Two Evil Eyes (George Romero/Dario Argento, 1990)

by Douglas Buck April 24, 2020 7 minutes (1696 words) 4K Blu Ray restoration

“It’s the depravity in all of us. Perversity is one of the prime impulses of the heart.”

A diptych of grizzly tales from the literary giant Edgar Allan Poe, updated to modern times and brought to cinematic life from two undisputed Masters of Horror, Romero and Argento, both with barely a smudge yet on their resumes. So what could go wrong, right? Alas. Quite a bit. Or at least half (hint, hint).

Let’s put it this way: a tale of ‘two eyes’? How about more like ‘A Tale of Two Cities‘. And since I’ve decided to go down this path of a really bad turn of phrase, might as well go all the way and say that while ‘It was the best of times’ captures the exquisite (and exquisitely-Argento) Argento segment, ‘it was the worst of times’ is more than a bit hyperbolic… as the Romero episode isn’t that bad; it’s more an uninspired disappointment. Okay, and maybe it is that bad. It’s just I’ve been feeling so much Romero love in my screenings of his work lately it’s hard to admit it.

A perfectly gruesome and darkly humorous short, “The Facts in the Case of M. Valdemar”, following a mesmerist determined to put a dying man into a suspended hypnotic state at just the moment of death, with the concluding surprise being, in a most sensationally-presented of morbid twists, a literal bed of ‘detestable putrescence’, it certainly wasn’t a problem of story… but rather of conflicting sensibilities, and mis-matched tastes.

Romero was never a Poe acolyte; his youthful inspirations were 1950’s grassroots Americana; classic Hollywood cinema, like Westerns and swashbucklers, and, more importantly, EC comics, with their ghoulishly violent tales perfect to ensnare many an impressionable young mind. With the addition to the story’s plot of greedy gold-digging Jessica Valdemar (Adrienne Barbeau, still quite the buxom knock-out at forty-five) determined to get every last penny from her terminally ill husband Valdemar (none other than the wonderfully monikered Bingo O’Malley, so entertaining in the “Jordy Verrill” episode of Romero’s Creepshow) with the help of a young strapping doctor (Ramy Zada) and his ability to hypnotize the near-dead with his metronome, Romero works to bring the Poe material as close as he can to the kind of traditions he understands; namely, classic film noir, with a seductress of a femme fatale leading a poor shlep to commit murder for her, merged with an EC Comics morality-tale retribution for the conclusion (along with a zombie or two lumbering about!).

While Romero might have a fondness for noir’s tantalizing playground of illicit desires and destructive impulses, his “Valdemar” unfortunately doesn’t reveal him as having much of a forte for the genre. What’s clearly missing (with the lack highlighted by the score of De Palma composer Pino Donaggio, one that could have worked so well with the right material) is any real sense of eroticism, of seduction in the air; the kind required to sweep us along and engage with these scheming characters in the naughty things they do. That’s the thing of great noir. Hell, of even passable noir. And without this engagement, the too-logistical supernatural machinations of the story (Why is Valdemar a gateway for other spirits now that he’s dead but still hypnotized? How does his final death somehow pass the spirits onto someone else?) grow even more convoluted as well, to the point where the even the violent set-piece that Romero relies upon by the end, while nicely executed, ends up feeling frustratingly random (why exactly the metronome as the murder weapon, anyway?). And those floating spirits at the end? Not particularly convincing.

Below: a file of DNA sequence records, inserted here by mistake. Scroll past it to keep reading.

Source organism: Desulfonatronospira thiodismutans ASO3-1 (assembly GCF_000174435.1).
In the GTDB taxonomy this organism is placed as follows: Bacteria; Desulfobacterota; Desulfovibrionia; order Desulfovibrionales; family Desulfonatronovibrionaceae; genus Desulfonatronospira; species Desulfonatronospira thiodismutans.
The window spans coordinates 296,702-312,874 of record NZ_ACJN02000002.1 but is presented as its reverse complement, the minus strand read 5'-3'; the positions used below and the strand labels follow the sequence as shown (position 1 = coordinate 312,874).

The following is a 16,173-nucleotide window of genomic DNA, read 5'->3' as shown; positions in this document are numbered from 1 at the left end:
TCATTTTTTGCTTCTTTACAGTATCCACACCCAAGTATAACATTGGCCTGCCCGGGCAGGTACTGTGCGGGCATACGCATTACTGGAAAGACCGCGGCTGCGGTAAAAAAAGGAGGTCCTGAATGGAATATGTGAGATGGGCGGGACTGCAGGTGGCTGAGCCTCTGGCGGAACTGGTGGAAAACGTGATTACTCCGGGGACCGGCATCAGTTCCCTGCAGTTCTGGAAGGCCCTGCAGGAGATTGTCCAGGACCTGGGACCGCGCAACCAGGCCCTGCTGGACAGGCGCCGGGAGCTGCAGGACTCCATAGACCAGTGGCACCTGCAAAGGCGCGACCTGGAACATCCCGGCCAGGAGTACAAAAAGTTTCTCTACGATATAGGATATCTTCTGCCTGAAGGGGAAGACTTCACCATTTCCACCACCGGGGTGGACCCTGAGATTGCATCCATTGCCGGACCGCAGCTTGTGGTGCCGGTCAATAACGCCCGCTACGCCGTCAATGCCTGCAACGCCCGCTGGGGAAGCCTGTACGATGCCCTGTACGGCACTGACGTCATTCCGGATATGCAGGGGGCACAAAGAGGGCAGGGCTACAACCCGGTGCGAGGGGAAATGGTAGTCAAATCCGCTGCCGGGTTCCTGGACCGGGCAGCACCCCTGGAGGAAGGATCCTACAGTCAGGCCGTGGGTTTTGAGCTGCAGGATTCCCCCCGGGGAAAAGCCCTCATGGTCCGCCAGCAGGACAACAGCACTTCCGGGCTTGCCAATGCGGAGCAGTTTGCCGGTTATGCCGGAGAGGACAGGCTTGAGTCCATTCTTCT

The Poe connection was a mismatch from the start and as Romero tries to dig his way out, he never finds his footing. Even worse, the episode’s flat lighting makes it look like a quick made-for-television episode, or an overlong rejected episode from the director’s infinitely superior _ Creepshow_. Not Romero’s finest hour (still think of him as one of the great American cinematic indie figures, however, right up there with Cassavetes… so there!).

And then comes the Argento episode, in which not a more perfect, more excitingly realized match could have been forged. Choosing for his adaptation, not surprisingly, one of the author’s most iconic and representative tales (and, as a big Poe fan in my youth, at the top of my list of favorites – one that I used to read aloud to my mom as she went about the kitchen making dinner and all that – and props to her for not having her youngest son assigned to a mental ward for enthusiastically reading her these grizzly tales of madness, dismemberment and cruelty), “The Black Cat”, one that includes so many of his (and Argento’s) recurring obsessions and wild motifs (only missing that of the beautiful, mercurial female object of desire to anguish over, an omission that Argento rectifies by adding his own porcelain waif into the narrative – and naming her Annabel, no less!); a tale written in the author’s singularly feverish tempo, admirably literary yet so eminently readable (unlike, say, Lovecraft, who Poe is often unfairly paired with, whose over-writing I often find difficult to navigate beyond at times, an impediment to being swept fully away into the fantastic worlds of the Old Ones he imagines that lie just beyond the dense wall of his verbiage), with his familiar compulsive and alcoholic narrator describing a descent into uncontrollable destructive impulses, with walled-up bodies and the horrifying madness of mind-throbbing terrible guilt screaming from beyond the grave… and violence, naturally… oh, such cruel and delirious violence!